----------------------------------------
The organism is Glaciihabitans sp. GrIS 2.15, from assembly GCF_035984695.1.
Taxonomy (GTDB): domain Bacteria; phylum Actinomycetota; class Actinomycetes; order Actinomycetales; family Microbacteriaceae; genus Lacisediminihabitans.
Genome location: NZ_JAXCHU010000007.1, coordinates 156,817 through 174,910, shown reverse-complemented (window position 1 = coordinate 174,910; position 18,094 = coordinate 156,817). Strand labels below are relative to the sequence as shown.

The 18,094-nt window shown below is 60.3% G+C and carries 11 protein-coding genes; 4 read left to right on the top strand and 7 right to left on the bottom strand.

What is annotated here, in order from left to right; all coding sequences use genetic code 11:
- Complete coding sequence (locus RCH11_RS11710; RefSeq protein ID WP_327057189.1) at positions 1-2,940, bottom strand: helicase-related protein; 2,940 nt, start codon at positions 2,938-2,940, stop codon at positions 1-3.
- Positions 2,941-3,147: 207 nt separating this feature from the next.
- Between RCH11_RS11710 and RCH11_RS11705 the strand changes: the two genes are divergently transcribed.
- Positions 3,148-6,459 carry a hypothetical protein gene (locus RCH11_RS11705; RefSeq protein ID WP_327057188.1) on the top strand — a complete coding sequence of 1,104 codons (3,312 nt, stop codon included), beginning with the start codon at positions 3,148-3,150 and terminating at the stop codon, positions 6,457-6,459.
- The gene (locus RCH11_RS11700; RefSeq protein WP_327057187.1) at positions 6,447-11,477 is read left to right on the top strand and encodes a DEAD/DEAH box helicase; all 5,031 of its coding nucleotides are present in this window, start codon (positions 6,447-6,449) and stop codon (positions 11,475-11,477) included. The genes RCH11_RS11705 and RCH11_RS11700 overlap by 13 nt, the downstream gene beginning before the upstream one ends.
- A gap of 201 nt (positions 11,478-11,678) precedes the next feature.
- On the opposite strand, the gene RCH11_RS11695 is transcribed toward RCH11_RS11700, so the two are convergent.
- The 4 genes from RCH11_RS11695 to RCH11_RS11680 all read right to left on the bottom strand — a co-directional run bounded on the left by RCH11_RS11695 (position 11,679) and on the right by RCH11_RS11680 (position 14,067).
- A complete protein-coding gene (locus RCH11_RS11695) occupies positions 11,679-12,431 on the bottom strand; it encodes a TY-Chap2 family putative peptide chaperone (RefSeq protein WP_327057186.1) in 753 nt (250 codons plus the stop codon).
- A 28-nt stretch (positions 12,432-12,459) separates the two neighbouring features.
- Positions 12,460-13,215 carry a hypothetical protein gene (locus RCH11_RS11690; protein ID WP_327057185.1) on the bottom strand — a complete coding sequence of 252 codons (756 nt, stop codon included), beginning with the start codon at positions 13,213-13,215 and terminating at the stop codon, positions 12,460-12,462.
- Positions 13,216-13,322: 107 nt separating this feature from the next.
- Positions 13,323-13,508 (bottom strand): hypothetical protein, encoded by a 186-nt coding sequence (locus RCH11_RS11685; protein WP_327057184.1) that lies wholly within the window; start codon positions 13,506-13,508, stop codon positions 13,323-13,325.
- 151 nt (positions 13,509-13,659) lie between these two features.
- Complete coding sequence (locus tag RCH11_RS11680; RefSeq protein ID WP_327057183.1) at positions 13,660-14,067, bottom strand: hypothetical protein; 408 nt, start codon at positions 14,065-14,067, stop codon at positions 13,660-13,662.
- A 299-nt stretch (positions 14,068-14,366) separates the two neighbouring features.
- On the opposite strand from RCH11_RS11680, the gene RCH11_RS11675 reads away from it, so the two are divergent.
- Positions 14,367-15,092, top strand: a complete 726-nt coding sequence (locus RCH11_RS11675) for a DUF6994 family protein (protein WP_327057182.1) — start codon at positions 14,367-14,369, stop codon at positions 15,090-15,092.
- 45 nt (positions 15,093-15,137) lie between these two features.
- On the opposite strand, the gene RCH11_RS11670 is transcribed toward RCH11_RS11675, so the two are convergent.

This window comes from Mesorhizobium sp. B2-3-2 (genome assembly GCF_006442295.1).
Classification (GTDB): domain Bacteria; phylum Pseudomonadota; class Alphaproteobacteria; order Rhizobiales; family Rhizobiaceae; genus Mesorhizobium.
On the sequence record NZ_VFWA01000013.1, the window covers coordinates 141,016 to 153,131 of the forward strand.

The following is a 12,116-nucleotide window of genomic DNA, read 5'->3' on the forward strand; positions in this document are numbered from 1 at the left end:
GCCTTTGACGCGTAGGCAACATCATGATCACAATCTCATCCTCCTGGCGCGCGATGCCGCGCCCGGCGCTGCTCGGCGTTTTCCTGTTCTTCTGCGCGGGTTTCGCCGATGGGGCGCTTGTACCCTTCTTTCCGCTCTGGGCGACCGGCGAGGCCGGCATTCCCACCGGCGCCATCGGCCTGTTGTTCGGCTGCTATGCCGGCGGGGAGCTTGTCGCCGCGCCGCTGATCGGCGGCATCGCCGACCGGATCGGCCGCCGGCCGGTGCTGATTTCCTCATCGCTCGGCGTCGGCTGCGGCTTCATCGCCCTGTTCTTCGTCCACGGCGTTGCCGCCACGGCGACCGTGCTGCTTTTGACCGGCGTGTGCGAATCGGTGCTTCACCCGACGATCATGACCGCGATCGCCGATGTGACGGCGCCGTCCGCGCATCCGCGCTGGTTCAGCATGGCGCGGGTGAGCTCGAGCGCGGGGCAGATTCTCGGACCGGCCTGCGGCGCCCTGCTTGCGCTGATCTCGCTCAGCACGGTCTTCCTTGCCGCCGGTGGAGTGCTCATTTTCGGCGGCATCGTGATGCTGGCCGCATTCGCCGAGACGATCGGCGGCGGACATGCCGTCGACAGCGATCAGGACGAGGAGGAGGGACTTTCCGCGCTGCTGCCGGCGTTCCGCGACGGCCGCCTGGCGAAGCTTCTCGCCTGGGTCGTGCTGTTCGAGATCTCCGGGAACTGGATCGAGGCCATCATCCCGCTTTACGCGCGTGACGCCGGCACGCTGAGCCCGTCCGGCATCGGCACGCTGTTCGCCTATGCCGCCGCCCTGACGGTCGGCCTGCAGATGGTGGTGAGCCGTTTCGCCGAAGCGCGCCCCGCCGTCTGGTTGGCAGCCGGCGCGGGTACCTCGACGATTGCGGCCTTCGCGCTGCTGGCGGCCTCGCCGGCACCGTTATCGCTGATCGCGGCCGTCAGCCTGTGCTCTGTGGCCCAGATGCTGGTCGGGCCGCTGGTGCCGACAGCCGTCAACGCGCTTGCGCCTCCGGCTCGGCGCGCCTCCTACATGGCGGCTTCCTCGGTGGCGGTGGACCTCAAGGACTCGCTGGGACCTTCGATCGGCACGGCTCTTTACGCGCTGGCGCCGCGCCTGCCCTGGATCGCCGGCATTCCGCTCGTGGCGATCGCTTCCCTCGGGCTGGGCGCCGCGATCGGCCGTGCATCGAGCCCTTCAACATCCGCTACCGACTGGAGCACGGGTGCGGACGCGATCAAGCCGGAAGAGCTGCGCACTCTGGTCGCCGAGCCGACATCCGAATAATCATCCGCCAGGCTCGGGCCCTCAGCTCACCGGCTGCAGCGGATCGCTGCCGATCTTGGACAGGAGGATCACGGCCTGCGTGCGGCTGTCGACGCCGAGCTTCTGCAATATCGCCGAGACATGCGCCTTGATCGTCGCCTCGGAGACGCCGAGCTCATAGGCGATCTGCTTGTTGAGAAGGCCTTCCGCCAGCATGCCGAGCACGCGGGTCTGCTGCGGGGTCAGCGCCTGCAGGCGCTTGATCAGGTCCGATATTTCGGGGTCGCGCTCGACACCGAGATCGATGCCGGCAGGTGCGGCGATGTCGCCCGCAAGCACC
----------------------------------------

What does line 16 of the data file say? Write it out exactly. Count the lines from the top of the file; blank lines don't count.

- Positions 12,460-13,215 carry a hypothetical protein gene (locus RCH11_RS11690; protein ID WP_327057185.1) on the bottom strand — a complete coding sequence of 252 codons (756 nt, stop codon included), beginning with the start codon at positions 13,213-13,215 and terminating at the stop codon, positions 12,460-12,462.